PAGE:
The ancient village of Treschietto, dominated by the ruins of its castle, crown a rocky spur just under the mount Orsaro, in the high valley of the Bagnone river. It is reachable following the A11 Firenze-Mare until Lucca, from here the A12 Genova-Livorno, this one until the motorway crossing with the A15 Parma-La Spezia. Exit the A15 at ' Aulla' and follow the SS62 until Villafranca in Lunigiana, from here the SP26 that lead us to Bagnone. Passed this village you will find the indications for Treschietto [after the main bridge continue on your left]. At every crossroads without indications you've always to follow the road on the right.
Treschietto has been an important stronghold overhanging a tight valley, crossable exclusively through two little stone bridges, accessible only via mule tracks and encircled by the streams Aquetta to the west, the Bagnone to south and Tanagorda to the northeast. Its importance was due to its position, obliged passage between water courses and deep valleys. The inhabited area is divided in five parts: Castle, on the higher crest, the Chiesa, Querceto, Palestro and Valle. Until 1950, year of opening of the modern road, the village was practically inaccessible. Treschietto was dominion of marquises Malaspina of the Spino Fiorito of Filattiera. The fief was granted, after the hereditary division of the 1351, to Giovanni Malaspina called 'Berretto', that erected the castle and used it as main residence. The territory was formed from the main town and the villas of Agnola, Corlaga, Finale, Iera, Leorgio (Leugio), Palestro, Stazzone and Vico but as result of another hereditary divisions Corlaga Iera and Vico become together a new independent fief. In 1698 marquis Ferdinand, the last of the dynasty, sold its fief to the Gran Duke Cosimo III. The Treschietto, with its territory, was yielded to the Prince Corsini of Florence, in 1800 it was occupied by the French and in 1814 joined to the Stati Estensi of the Lunigiana. From 1805 to 1849 it was seat of Commune, then was aggregate to the one of Bagnone.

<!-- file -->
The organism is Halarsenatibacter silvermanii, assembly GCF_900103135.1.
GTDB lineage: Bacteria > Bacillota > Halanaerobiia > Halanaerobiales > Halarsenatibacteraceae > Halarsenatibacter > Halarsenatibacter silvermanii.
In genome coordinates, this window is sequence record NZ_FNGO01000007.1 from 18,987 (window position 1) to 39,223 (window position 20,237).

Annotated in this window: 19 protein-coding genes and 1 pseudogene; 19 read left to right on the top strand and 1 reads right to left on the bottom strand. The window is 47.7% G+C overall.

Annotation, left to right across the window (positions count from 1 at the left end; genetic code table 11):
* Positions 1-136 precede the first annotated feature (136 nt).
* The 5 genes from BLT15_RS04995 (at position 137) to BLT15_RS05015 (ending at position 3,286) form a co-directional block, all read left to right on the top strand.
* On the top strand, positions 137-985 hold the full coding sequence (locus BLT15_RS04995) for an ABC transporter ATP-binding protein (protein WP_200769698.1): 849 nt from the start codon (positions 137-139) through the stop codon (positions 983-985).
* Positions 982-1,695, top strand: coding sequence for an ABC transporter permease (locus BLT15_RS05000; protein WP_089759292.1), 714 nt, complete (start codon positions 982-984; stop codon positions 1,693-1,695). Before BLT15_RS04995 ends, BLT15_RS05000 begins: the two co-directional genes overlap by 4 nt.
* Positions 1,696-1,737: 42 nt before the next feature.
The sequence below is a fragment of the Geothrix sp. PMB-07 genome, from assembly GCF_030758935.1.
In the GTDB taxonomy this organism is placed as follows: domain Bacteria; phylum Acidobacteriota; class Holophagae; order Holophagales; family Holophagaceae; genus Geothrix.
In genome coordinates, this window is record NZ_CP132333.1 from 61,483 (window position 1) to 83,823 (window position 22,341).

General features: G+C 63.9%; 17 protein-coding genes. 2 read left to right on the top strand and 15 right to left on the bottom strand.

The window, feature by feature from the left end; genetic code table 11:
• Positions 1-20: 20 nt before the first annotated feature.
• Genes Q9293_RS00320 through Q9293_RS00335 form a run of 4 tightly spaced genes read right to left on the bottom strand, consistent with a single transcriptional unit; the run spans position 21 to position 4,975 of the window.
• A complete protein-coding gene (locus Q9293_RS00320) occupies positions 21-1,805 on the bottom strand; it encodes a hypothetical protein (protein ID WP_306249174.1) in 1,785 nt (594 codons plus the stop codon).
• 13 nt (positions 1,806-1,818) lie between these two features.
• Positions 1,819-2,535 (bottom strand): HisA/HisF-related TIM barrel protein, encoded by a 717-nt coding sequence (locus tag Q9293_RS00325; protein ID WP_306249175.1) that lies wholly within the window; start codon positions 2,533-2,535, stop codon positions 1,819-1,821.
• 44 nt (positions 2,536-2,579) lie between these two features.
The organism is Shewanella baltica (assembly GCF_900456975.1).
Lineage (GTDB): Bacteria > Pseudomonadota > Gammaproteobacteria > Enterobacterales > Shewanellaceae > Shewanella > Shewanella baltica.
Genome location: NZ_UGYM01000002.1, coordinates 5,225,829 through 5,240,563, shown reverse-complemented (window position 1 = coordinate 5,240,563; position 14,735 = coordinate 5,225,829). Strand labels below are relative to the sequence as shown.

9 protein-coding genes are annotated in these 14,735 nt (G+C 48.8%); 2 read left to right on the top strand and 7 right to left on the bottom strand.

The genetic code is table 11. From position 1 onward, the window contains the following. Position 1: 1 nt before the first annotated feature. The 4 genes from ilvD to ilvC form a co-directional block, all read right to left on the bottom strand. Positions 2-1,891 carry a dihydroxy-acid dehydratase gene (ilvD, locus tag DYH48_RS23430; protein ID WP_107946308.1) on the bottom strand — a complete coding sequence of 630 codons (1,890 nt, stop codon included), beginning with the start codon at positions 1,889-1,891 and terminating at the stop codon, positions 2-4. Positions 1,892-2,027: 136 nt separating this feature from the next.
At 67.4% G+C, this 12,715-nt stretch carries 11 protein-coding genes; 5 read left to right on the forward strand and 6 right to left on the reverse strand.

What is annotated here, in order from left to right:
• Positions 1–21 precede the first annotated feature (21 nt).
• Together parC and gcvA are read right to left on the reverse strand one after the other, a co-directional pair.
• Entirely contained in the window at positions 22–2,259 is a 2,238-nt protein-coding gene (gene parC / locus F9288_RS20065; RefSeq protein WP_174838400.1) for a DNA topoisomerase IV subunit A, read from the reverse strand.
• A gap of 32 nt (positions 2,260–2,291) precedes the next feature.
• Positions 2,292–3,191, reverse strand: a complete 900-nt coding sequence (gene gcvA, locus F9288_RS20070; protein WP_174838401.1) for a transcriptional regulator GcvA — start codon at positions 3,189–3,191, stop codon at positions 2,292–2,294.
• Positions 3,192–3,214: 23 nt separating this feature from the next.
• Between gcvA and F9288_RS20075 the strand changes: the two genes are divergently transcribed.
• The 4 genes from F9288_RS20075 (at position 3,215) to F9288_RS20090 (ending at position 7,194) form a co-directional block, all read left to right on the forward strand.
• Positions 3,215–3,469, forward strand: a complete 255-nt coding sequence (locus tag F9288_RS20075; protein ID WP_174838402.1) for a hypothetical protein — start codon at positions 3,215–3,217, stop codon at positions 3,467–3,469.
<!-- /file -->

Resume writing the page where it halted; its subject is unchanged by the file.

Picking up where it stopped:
The ruins of the castle are accessible only from the northeast side and are constituted from what remains of the external quadrilateral walled enclosure, once extended on the whole crest of the rocky hill, over helmed by the slender circular tower, today partially cut off by a lightning but formerly crowned by crenellations and machicolations supported by brackets in stone, of which today only few traces remain. The shape of the castle its similar to the one of great part of other Malspina's castles, for example the near Malgrate and Comano, and this let us suppose that the builders used for their construction were the same. Of the inner buildings remain little traces. Also the castle's chapel, the apse is still identifiable, has been covered from the landslide of the defensive structures. The complex is today invaded by vegetation and at perennial risk of ulterior collapses.